MEDIA RELEASE: Social housing perfect for economic stimulus
A national alliance of community, housing and homelessness organisations today called for social housing to be a feature of the upcoming stimulus package to be announced by Prime Minister Scott Morrison in the coming days.
A lack of social housing is a huge problem in Australia – at least 116,000 Australians are homeless on any given night and 190,000 households are on waiting lists for social housing.
Everybody’s Home campaign spokesperson Kate Colvin said the stimulus package offered the Morrison Government the perfect opportunity to invest in social housing, which would stimulate the economy and support Australia’s most vulnerable people.
“The economy is struggling against the effects of the devastating bushfire season and the growing impacts of coronavirus, so investing in social housing is a good way to counter those struggles,” said Ms Colvin.
“The beauty of social housing investment is it offers two positive outcomes; it not only boosts GDP and creates jobs, including construction related jobs, but it also has a social benefit by offering relief for the tens of thousands of people who are homeless in Australia.”
The most recent census data revealed that homelessness in Australia is on the rise having jumped 14 per cent nationally. On top of that, Anglicare’s Rental Affordability Snapshot shows that just 26 per cent of properties in Australia are affordable for a family earning a minimum wage and a miniscule 1.24 per cent of properties are affordable for an aged pensioner living on their own.
“Homelessness is growing in Australia and the bushfires have only exacerbated the problem by destroying property and making less accommodation available.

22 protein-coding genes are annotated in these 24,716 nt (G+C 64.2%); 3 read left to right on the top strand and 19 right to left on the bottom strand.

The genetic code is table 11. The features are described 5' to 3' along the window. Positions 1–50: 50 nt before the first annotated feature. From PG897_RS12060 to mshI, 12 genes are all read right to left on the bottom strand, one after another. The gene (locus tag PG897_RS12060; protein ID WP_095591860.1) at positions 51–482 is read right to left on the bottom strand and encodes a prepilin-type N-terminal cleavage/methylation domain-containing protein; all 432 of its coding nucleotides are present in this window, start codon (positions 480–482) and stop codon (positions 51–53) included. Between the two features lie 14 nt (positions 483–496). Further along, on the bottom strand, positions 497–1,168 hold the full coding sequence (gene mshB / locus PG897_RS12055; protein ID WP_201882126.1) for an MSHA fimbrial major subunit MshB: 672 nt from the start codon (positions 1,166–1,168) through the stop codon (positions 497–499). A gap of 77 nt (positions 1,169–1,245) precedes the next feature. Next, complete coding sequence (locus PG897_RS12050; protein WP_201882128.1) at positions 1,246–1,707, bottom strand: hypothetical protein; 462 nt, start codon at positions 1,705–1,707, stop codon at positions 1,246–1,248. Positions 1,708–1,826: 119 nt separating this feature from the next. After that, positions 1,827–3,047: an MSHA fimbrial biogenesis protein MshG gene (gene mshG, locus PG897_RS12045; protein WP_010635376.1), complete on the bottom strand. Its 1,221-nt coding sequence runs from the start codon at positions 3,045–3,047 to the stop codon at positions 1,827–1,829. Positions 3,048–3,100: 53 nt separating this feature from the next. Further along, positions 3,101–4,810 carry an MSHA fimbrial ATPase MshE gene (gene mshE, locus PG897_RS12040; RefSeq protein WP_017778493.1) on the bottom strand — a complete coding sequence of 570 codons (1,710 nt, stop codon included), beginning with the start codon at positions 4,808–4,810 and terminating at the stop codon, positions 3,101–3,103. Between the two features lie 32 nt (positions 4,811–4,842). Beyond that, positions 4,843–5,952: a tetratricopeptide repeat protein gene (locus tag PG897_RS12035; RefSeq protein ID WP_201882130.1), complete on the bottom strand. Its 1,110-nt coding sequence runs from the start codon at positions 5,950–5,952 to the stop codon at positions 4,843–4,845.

“We know from the 2017 floods on the NSW North Coast that these impacts can be felt for years.
“Social housing investment is the most effective way to reduce homelessness because it delivers housing that is affordable to, and targeted to, the lowest income households.”
Today’s appeal reiterates calls for investment in social housing in an open letter signed by more than 80 Australian community, housing and business organisations in December.
Every dollar invested in social housing is estimated to boost GDP by $1.30 and has far-reaching economic and social benefits. It also presents a stronger opportunity for growth than other commonly utilised levers.
It can be implemented more quickly than major road or rail infrastructure projects and it brings longer-term economic benefits through improvements in workforce participation and productivity, as more people with below-average wages can live closer to suitable jobs.
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